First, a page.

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Football Betting With Yards Per Point


Updated September 01, 2011

Football Betting With Yards Per Point

In many ways, sports gamblers are a step ahead of the general public when it comes to statistics. Football bettors have used Yards Per Pass Attempt as a measure of rating team's passing game for years, long before it became a generally used statistic by everyone.

Sports bettors who wager on college football or basketball have used Average Opponent's Power Rating for decades, and the stat is now commonly used by the public under the guise of Strength of Schedule.

But there's another statistic that football bettors have used for years that hasn't caught on with the public yet and that is Yards Per Point. Yards Per Point is a quick and easy method that lets football bettors access the offensive and defensive strength of a particular team.

It's important to note that while Yards Per Point can be used for college football, its primary use is for the NFL, as there is less of a difference in the relative strength of schedule in the professional game than there is in the college game.

How Yards Per Point Works

To calculate the Yards Per Point of any team you will need several statistics that are readily available; the points the team has scored and allowed, as well as the offensive yards gained and the defensive yards allowed by the team.

To get the team's offensive Yards Per Point simply divide the offensive yards gained by the number of points scored. (If the statistics available to you are per game, you can simply use those, as it will yield the same result as using season statistics.

In 2007, the New England Patriots averaged 411.2 offensive yards per game and scored 36.8 points per game. To get New England's offensive Yards Per Point (YPP) take 411.2 and divide by 36.8 to get a total of 11.17. What this means is that the Patriots averaged one point for every 11.17 yards they gained.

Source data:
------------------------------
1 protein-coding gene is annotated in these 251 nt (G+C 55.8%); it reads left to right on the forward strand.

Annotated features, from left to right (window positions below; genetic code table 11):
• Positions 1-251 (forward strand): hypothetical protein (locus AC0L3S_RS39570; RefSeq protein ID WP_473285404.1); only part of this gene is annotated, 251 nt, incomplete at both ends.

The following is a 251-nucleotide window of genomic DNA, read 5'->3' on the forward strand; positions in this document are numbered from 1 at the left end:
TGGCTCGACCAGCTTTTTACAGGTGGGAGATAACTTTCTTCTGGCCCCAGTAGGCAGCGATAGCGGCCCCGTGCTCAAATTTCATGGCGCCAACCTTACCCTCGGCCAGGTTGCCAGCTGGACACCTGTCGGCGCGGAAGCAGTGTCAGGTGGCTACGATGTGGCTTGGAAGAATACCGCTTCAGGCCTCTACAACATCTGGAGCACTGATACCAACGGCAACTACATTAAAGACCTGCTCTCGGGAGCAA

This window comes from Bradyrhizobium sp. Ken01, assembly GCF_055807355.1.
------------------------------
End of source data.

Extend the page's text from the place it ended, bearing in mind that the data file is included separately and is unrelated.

One the other hand, a team like the 4-12 Kansas City Chiefs averaged 276.8 yards of offense per game and scored an average of 14.1 points per game. Kansas City's offensive YPP is then 19.63 (276.8/14.1 = 19.63). Therefore, Kansas City scored an average of one point for every 19.63 yards gained.

Naturally, a low number is best for offense, as the fewer yards the team needs to travel before scoring, the better.

Defensive YPP figures are calculated in the same manner, except that yards allowed and points allowed are used. New England allowed 288.3 yards and 17.1 points per game, so their defensive YPP would be 16.86. Kansas City allowed 319.4 yards per game and surrendered 20.9 points per game and would have a defensive YPP rating of 15.28.

Uses of Yards Per Point

There is really no limit to the uses of YPP calculations. Some bettors will use season statistics, while others will use just statistics from the past four to six weeks. Others, still, will use both.

One of the most popular methods for using YPP is simply taking the yards allowed by each team and dividing by the opposition's offensive YPP to come up with a quick predicted score.

For example, using our Kansas City and New England statistics from above, we see that the Chiefs allow and average of 319.4 defensive yards per game. Divide that figure by New England's offensive YPP rating of 11.17 and we get a quick figure of 28.6, which is New England's predicted score.

New England allowed 288.3 yards per game, which divided by Kansas City's offensive YPP number of 19.63 would yield a predicted score of 14.7. Therefore, our quick YPP figures make New England 13.9 points better than Kansas City with a predicted total of 43.3 points.

In future articles we'll look at more uses of Yards Per Point in action, but now you should have a decent understanding of the concept and may want to do some experimenting on your own.

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